It is generally accepted that Vivekananda changed the world by bringing the movement for self-knowledge to America. He influenced some of the greatest minds of the twentieth century that include William James, Leo Tolstoy, Sarah Bernhardt, Lord Kelvin, Romain Rolland and later the writers Christopher Isherwood and J.D. Salinger. His movement started a process which, one hundred years later, led Lisa Miller, a prominent American journalist, to announce that “conceptually, at least, we are slowly becoming more like Hindus and less like traditional Christians in the ways we think about God, our selves, each other, and eternity”.
Nikola Tesla is not that well known these days in spite of the eponymous electric car, a technological tour de force that is expected to take the automotive industry in a new direction. But 100 years ago Tesla was a superstar. He competed with Thomas Edison over what should be the industry standard for power transmission. Tesla was for AC and Edison for DC, and as we know Tesla won and so in the sense of the delivery of electric power, we live in the Age of Tesla.
Born in 1856, Tesla studied engineering in Graz, Austria, but never graduated. He immigrated to the United States in 1884, and very soon he had financial backers setting up laboratories and companies to develop a range of electrical devices. His inventions include the AC induction motor, power sources, and a generator of high frequency currents.
After his death in 1943, he fell into relative obscurity. But in 1960 the General Conference on Weights and Measures named the SI unit of magnetic flux density the tesla in his honor. Thus science immortalised his name.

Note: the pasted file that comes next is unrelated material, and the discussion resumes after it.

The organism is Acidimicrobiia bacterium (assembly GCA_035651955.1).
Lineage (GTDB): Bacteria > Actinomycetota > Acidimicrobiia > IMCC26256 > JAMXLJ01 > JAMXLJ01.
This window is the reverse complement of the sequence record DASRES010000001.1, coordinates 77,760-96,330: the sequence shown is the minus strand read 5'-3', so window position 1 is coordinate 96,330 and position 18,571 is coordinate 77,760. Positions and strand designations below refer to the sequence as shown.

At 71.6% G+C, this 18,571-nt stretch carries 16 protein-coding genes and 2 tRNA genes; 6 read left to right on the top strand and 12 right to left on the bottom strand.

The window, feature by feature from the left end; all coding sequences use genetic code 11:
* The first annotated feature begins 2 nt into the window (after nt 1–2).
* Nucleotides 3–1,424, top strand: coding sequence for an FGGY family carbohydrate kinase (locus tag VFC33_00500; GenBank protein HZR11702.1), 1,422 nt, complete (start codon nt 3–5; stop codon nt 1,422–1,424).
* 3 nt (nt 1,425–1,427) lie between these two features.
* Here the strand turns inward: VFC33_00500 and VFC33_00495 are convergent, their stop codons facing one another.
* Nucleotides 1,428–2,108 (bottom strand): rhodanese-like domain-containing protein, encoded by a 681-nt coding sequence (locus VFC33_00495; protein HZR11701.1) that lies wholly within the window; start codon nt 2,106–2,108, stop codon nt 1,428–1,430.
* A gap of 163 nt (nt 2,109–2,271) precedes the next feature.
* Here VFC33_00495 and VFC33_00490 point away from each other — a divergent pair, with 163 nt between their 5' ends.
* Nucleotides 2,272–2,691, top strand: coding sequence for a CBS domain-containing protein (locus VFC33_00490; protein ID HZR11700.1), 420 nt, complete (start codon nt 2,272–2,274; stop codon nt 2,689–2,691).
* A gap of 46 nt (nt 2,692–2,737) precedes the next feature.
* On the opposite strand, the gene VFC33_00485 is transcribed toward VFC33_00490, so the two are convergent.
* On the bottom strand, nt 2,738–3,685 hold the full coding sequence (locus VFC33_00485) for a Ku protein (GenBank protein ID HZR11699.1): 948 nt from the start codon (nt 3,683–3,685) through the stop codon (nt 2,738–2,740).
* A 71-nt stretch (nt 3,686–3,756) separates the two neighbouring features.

Now to Tesla’s connection with Vivekananda: It appears the actress Sarah Bernhardt introduced them to each other at a party she had thrown. This is what Vivekananda had to say of that meeting in a letter dated February 13, 1896:
“Mr. Tesla was charmed to hear about the Vedantic prana and akasha and the kalpas. He thinks he can demonstrate mathematically that force and matter are reducible to potential energy. I am to go to see him next week to get this mathematical demonstration. In that case Vedantic cosmology will be placed on the surest of foundations. I clearly see their perfect union with modern science, and the elucidation of one will be followed by that of the other.”
Tesla did not succeed in showing this equivalence of mass and energy. But the relationship between the two was something in the air and as we know the equation E=mc2 was published just a few years afterwards, first by the Italian Olinto de Pretto in 1903 and later by Albert Einstein in 1905.
In any event, Tesla, in his search of the science of the akasha, was looking for something more than converting matter into energy. His objective was to harness the primal energy within space itself for mankind’s benefit.
In a posthumously published article called Man’s Greatest Achievement, which was written in 1907, Tesla wrote about the use of the akasha and the prana to solve mankind’s greatest problems:
“Long ago… [mankind] recognized that all perceptible matter comes from a primary substance, or tenuity beyond conception, filling all space, the Akasha or luminiferous ether, which is acted upon by the life giving Prana or creative force, calling into existence, in never ending cycles all things and phenomena. The primary substance, thrown into infinitesimal whirls of prodigious velocity, becomes gross matter; the force subsiding, the motion ceases and matter disappears, reverting to the primary substance.”